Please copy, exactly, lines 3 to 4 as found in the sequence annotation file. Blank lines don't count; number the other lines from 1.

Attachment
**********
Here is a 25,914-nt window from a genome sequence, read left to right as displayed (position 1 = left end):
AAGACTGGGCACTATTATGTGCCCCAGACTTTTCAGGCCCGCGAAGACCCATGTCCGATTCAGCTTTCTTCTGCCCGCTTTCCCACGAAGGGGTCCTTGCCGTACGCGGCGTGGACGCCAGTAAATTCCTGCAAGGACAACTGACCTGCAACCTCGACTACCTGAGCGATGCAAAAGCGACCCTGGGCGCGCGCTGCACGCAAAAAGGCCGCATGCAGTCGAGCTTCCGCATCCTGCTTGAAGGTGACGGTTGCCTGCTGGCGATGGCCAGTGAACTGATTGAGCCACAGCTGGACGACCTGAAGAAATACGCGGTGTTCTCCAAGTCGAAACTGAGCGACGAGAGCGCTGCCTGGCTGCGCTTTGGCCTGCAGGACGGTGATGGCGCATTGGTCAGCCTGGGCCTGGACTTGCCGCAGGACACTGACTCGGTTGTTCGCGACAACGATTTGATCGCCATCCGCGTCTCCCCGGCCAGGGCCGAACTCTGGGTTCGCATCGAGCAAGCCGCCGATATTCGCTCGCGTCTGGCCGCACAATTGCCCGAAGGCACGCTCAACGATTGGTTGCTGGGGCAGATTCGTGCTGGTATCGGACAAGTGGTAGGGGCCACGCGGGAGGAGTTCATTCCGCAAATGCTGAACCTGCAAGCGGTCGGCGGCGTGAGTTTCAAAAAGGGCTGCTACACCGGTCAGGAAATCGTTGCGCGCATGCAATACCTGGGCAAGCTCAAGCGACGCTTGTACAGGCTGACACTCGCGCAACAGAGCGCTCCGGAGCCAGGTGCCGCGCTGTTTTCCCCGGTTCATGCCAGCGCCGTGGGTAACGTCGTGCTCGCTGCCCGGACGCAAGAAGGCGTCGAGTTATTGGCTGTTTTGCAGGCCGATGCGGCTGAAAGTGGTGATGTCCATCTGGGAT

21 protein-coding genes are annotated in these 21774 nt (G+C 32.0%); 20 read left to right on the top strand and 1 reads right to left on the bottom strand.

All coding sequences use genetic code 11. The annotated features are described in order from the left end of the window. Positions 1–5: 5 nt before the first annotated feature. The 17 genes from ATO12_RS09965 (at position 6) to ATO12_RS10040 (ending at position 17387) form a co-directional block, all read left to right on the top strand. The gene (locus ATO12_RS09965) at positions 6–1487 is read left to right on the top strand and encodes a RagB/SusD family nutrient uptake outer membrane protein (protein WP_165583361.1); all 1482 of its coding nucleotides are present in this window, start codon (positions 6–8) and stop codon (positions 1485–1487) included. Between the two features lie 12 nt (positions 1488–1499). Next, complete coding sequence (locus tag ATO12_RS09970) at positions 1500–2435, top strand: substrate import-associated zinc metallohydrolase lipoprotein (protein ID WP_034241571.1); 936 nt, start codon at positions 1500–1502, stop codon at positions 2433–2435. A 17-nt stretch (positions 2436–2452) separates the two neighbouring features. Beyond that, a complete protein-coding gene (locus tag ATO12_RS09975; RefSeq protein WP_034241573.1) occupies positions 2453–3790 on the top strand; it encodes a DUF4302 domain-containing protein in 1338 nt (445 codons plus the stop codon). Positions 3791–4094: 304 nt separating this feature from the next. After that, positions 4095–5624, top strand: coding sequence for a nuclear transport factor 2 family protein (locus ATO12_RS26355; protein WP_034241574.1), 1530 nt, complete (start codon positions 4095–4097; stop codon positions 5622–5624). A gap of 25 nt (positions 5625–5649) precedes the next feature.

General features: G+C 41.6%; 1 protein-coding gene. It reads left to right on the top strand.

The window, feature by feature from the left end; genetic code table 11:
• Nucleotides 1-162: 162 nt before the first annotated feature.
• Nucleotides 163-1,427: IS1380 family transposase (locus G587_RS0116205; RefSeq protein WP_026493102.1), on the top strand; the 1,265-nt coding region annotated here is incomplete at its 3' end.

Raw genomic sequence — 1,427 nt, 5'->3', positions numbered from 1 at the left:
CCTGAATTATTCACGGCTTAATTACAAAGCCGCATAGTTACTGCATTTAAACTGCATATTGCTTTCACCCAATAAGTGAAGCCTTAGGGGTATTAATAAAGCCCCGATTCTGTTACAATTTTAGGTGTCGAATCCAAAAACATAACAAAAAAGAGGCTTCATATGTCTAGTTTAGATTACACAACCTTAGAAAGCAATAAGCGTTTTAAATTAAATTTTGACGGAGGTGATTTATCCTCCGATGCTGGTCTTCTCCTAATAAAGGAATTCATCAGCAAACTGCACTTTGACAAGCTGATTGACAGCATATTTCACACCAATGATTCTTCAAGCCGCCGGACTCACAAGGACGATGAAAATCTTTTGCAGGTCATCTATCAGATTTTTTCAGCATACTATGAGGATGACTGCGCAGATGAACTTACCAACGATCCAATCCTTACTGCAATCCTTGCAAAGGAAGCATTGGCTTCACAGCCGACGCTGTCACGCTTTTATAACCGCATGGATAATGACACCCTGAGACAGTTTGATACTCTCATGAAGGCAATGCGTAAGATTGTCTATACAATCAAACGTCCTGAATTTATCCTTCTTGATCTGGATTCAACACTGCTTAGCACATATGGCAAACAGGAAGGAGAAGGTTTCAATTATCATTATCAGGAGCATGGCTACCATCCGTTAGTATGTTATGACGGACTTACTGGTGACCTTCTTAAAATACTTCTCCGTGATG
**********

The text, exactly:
21 protein-coding genes are annotated in these 21774 nt (G+C 32.0%); 20 read left to right on the top strand and 1 reads right to left on the bottom strand.

All coding sequences use genetic code 11. The annotated features are described in order from the left end of the window. Positions 1–5: 5 nt before the first annotated feature. The 17 genes from ATO12_RS09965 (at position 6) to ATO12_RS10040 (ending at position 17387) form a co-directional block, all read left to right on the top strand. The gene (locus ATO12_RS09965) at positions 6–1487 is read left to right on the top strand and encodes a RagB/SusD family nutrient uptake outer membrane protein (protein WP_165583361.1); all 1482 of its coding nucleotides are present in this window, start codon (positions 6–8) and stop codon (positions 1485–1487) included. Between the two features lie 12 nt (positions 1488–1499). Next, complete coding sequence (locus tag ATO12_RS09970) at positions 1500–2435, top strand: substrate import-associated zinc metallohydrolase lipoprotein (protein ID WP_034241571.1); 936 nt, start codon at positions 1500–1502, stop codon at positions 2433–2435. A 17-nt stretch (positions 2436–2452) separates the two neighbouring features. Beyond that, a complete protein-coding gene (locus tag ATO12_RS09975; RefSeq protein WP_034241573.1) occupies positions 2453–3790 on the top strand; it encodes a DUF4302 domain-containing protein in 1338 nt (445 codons plus the stop codon). Positions 3791–4094: 304 nt separating this feature from the next. After that, positions 4095–5624, top strand: coding sequence for a nuclear transport factor 2 family protein (locus ATO12_RS26355; protein WP_034241574.1), 1530 nt, complete (start codon positions 4095–4097; stop codon positions 5622–5624). A gap of 25 nt (positions 5625–5649) precedes the next feature.